Sneaking a peek at Mays Chapel
New elementary school to debut for students on August 27


As teachers scurried through cool hallways, sidestepping workers busy applying the finishing touches to lockers and light fixtures, Mary Zerhusan seemed an island of calm inside her classroom at the new Mays Chapel Elementary School in Timonium.

“They’re reading pillows,” she said, as she carefully painted each of her new student’s names onto brightly-colored throw pillows. “They’ll use them all year as we read, and then they’ll be able to take them home at the end of the school year.”

Down the hallway, Mays Chapel Principal Steve Coco was considering a different, more immediate time frame. Opening Baltimore County’s newest school for students on August 27 meant a blizzard of things to do for Coco, including a sneak peek at the building for students and their families on Monday, August 25. Still, he couldn’t help beaming.

“It has been so rewarding opening this school,” he said. “Even now, when you walk through the halls, you can feel the excitement.”

Indeed. When the first class of Mays Chapel students begins the new school year, they will enjoy a state-of-the-art, 700-seat elementary school, open and light-filled and stocked with technology, and a teaching staff ready to begin the year as one of 10 Baltimore County “Lighthouse Schools” – schools piloting the BCPS Students and Teachers Accessing Tomorrow (S.T.A.T.) initiative.


Mays Chapel and the other nine Lighthouse Schools are the first in the system to receive individual digital learning devices for students; implement one-to-one personalized and blended learning; and create an innovative, comprehensive digital learning culture. Mays Chapel is unique, however, in that all K-5 students will receive devices to pilot the program instead of students in grades 1-3 as in other Lighthouse Schools.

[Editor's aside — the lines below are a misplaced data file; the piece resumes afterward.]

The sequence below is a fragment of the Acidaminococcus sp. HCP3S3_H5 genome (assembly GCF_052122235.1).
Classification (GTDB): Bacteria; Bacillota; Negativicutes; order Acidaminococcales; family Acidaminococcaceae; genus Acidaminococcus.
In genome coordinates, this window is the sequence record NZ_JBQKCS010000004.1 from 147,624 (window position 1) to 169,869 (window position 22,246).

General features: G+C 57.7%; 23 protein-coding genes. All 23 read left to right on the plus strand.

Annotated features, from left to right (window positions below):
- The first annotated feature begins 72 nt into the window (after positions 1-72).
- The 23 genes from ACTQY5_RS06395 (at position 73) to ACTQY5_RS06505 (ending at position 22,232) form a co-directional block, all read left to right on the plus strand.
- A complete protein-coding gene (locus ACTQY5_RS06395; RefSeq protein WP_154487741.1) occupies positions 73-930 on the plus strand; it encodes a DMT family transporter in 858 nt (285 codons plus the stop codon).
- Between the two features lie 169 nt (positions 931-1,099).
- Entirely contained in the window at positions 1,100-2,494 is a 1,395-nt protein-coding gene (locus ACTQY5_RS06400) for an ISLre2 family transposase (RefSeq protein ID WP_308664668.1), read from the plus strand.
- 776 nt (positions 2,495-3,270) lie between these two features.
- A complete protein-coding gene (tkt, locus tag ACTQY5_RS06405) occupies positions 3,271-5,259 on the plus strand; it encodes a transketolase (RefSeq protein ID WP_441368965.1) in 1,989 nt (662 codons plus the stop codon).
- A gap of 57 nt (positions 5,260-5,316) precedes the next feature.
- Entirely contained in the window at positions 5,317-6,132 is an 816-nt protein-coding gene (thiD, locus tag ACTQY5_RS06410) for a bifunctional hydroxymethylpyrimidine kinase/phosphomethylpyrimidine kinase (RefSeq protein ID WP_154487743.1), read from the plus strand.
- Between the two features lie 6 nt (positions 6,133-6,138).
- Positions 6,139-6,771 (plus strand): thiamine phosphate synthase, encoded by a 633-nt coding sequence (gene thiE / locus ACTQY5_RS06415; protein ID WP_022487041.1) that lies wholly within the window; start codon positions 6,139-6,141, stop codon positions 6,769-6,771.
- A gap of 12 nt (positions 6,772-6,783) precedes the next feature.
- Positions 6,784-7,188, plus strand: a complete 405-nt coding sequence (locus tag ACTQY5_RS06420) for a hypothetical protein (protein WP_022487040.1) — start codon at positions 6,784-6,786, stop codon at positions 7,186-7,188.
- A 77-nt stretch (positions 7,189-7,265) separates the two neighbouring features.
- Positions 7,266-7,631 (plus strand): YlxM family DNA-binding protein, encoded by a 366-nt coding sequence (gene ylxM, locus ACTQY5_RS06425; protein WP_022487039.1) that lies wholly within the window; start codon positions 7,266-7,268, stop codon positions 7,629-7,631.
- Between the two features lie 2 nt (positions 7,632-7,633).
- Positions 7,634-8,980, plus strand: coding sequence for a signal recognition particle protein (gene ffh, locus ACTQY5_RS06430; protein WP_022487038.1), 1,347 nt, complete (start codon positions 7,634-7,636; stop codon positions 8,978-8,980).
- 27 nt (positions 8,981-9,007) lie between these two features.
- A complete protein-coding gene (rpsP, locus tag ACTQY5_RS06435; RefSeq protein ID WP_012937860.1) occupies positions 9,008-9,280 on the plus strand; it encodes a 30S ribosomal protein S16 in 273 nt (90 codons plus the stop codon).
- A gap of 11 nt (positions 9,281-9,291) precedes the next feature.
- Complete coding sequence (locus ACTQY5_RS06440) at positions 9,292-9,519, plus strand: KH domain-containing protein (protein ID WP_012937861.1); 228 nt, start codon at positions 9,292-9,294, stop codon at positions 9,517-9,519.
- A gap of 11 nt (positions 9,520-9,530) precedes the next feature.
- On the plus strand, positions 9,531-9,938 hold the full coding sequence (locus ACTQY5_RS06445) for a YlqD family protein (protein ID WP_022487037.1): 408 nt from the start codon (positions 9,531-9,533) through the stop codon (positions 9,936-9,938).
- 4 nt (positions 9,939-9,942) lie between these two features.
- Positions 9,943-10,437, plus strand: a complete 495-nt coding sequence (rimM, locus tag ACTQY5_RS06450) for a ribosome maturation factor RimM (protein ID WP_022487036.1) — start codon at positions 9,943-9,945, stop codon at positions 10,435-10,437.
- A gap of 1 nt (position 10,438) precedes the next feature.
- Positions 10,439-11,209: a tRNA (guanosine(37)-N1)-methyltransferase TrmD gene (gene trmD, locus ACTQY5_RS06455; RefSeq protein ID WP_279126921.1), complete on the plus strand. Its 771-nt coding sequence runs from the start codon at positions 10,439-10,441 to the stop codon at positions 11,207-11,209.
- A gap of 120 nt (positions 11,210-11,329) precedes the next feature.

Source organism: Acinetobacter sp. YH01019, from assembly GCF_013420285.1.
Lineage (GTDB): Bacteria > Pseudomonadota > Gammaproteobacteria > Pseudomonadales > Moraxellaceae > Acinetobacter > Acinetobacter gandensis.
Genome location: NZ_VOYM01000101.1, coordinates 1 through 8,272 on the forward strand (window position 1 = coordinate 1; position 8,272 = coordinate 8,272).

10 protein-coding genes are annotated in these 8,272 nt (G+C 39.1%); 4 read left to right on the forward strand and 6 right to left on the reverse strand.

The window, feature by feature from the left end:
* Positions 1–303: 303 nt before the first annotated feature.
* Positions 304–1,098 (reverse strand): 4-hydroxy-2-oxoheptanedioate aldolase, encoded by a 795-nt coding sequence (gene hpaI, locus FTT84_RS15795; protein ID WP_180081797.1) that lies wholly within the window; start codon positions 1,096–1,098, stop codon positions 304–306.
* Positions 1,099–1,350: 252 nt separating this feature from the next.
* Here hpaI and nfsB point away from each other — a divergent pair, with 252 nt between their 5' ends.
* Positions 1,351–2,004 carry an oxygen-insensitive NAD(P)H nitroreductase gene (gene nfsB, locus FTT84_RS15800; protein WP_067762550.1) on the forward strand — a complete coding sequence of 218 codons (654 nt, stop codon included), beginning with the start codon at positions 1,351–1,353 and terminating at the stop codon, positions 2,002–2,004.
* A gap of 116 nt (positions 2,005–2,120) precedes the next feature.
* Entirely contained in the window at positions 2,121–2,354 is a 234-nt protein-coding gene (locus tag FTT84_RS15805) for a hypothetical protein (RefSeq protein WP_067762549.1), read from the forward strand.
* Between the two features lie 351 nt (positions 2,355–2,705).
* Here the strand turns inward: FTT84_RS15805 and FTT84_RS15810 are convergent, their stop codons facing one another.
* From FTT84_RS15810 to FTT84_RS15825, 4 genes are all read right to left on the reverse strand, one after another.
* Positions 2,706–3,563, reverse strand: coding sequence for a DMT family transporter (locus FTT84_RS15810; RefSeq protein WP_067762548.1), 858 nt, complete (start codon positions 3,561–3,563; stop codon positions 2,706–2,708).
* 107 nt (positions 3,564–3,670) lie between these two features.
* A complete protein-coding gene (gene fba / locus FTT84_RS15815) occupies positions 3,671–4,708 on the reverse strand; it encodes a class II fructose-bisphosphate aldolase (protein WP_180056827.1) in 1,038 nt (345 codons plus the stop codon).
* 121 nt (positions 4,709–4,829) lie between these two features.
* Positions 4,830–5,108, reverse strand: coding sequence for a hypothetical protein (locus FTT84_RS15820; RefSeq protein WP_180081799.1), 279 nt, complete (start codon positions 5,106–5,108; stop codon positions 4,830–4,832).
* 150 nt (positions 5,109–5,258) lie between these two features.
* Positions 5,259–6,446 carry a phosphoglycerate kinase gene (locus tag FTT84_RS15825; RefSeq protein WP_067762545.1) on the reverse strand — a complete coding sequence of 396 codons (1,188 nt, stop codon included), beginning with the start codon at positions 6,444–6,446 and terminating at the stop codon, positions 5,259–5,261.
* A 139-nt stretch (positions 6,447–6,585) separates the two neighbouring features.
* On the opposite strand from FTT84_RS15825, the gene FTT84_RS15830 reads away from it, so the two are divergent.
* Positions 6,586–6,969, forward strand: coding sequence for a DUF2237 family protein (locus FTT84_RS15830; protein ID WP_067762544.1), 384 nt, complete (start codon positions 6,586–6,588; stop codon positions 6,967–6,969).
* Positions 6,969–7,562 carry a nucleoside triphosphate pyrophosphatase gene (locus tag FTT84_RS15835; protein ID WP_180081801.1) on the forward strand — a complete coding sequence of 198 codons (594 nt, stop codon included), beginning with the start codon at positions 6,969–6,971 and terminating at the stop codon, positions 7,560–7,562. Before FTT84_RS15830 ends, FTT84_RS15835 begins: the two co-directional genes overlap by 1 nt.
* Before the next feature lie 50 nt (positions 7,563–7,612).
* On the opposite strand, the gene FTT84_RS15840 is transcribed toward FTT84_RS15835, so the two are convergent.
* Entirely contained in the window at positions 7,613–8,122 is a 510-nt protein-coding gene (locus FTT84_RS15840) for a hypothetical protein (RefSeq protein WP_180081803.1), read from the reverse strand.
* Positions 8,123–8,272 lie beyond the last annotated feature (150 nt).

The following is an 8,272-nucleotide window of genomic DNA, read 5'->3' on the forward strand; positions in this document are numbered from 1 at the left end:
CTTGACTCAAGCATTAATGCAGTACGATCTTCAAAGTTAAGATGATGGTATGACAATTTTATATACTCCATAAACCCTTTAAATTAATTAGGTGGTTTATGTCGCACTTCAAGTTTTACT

But when students arrive on the first day, they will see a school that not only provides a modern and comfortable learning experience, but one that reflects the community around it as well. “The theme is mills and trestles,” said Coco, referencing the region’s rich history of water-powered mills and railroad-linked commerce.

At hallway intersections, for instance, cool blues, creams, and gray tiles approximate waterfalls. The same tiles create a stream-like motif running through the school’s media center. And on the school’s exterior walls, a latticed pattern set into stone recalls train tracks such as the Northern Central and Maryland and Pennsylvania lines.

When children arrive, they will be greeted by hallway displays depicting the evolution of technology. And in their classrooms, they’ll learn using desk units that are specially designed to encourage movement and interaction in each classroom. “I can’t wait,” Coco says of the first day. “We’re ready to get started!”

For a sneak peek at the new school, check out the Baltimore County Public Schools’ Flickr page for a virtual tour. Go to:

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